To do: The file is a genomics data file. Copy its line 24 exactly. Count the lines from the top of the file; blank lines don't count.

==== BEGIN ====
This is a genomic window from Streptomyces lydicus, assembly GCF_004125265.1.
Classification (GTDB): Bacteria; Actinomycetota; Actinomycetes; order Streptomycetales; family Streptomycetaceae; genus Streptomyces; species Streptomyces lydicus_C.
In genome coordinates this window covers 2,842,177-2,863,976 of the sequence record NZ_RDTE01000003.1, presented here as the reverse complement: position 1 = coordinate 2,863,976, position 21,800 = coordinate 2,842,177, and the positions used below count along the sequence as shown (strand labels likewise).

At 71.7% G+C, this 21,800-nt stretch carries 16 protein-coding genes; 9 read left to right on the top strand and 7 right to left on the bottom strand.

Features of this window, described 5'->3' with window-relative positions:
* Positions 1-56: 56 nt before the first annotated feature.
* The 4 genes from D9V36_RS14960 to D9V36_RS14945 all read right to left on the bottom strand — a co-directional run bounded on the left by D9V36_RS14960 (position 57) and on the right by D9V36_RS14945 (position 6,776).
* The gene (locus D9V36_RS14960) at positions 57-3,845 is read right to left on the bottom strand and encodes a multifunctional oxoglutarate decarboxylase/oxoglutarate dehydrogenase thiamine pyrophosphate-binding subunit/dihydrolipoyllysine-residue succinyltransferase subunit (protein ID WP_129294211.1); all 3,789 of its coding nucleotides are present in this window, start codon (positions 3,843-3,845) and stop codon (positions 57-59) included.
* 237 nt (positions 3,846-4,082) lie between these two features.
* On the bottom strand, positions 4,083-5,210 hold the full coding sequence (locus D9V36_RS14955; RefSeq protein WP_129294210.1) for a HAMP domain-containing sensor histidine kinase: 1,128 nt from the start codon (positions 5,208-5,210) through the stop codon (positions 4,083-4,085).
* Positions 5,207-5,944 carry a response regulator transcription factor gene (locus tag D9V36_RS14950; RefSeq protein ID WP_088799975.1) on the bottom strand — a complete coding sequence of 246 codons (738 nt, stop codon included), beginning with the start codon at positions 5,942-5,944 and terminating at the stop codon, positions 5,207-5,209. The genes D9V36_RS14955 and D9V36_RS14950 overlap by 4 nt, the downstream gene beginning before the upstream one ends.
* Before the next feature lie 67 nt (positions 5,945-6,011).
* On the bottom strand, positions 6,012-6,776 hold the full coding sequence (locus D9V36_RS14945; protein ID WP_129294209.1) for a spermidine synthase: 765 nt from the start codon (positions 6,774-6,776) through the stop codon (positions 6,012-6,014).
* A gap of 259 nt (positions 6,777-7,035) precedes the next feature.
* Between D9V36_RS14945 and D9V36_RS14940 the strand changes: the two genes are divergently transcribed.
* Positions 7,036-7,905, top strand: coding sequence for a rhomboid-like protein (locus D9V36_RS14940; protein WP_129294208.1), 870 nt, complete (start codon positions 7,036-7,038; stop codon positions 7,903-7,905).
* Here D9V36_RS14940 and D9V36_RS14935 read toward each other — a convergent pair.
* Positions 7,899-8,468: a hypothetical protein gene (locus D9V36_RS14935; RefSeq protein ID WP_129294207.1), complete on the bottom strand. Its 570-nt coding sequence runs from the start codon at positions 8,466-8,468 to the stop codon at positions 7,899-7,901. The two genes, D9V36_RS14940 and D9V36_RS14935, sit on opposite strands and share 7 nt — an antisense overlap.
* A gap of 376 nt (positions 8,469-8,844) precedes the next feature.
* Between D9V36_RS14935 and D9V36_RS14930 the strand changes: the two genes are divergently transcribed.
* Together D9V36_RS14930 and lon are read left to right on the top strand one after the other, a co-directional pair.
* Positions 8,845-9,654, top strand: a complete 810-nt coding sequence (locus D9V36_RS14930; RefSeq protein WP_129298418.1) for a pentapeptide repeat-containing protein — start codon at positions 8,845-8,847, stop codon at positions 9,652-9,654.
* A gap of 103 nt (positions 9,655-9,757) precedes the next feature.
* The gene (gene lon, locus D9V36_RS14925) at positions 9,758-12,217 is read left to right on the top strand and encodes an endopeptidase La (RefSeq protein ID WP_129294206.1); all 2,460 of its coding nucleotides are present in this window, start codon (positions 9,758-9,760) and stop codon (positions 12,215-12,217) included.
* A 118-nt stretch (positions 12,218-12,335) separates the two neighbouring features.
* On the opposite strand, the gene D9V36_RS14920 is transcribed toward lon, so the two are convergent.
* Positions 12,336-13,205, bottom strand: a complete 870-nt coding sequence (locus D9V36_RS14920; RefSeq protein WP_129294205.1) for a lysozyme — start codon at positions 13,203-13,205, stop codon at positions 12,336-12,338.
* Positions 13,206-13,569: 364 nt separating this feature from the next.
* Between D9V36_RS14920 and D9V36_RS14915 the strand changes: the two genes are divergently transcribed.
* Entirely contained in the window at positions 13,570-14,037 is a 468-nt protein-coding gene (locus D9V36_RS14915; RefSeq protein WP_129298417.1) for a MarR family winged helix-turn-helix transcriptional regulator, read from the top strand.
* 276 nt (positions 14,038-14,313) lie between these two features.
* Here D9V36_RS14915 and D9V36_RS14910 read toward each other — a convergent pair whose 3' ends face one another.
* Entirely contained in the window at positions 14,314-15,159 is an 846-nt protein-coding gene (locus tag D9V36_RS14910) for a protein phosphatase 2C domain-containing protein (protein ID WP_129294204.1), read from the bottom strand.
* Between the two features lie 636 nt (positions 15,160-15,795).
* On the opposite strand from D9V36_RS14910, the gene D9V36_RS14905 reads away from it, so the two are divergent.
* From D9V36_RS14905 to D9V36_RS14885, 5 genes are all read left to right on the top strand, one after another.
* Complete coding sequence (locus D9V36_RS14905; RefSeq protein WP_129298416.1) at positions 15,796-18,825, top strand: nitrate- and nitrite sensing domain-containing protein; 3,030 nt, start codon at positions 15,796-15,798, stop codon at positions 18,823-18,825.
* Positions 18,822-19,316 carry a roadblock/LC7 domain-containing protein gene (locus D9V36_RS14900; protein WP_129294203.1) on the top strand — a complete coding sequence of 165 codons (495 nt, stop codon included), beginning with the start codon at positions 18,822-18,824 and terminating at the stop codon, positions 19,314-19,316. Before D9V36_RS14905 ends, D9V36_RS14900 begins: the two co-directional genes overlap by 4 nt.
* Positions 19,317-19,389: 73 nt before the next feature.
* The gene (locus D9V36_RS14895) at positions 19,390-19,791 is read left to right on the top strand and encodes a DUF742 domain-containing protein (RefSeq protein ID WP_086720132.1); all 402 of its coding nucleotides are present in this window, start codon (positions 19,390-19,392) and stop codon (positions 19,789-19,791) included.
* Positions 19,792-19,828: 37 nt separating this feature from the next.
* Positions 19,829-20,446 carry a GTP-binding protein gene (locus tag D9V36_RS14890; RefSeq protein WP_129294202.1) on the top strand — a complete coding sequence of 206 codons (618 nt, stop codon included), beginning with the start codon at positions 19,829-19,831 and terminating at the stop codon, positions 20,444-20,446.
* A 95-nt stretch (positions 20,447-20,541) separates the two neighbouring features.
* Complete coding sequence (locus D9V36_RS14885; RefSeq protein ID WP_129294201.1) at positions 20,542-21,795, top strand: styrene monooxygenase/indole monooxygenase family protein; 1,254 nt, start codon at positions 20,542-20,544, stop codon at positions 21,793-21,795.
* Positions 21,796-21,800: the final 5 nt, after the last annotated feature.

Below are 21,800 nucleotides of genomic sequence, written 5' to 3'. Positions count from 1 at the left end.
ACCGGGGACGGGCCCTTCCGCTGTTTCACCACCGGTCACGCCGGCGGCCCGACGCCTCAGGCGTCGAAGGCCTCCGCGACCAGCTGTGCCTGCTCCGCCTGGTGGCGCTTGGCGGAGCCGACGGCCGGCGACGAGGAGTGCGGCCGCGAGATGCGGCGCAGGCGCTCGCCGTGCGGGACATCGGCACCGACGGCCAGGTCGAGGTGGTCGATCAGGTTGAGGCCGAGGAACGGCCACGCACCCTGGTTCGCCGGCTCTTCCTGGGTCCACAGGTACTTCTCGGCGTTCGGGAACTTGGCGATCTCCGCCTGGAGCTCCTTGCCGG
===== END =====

* The gene (gene lon, locus D9V36_RS14925) at positions 9,758-12,217 is read left to right on the top strand and encodes an endopeptidase La (RefSeq protein ID WP_129294206.1); all 2,460 of its coding nucleotides are present in this window, start codon (positions 9,758-9,760) and stop codon (positions 12,215-12,217) included.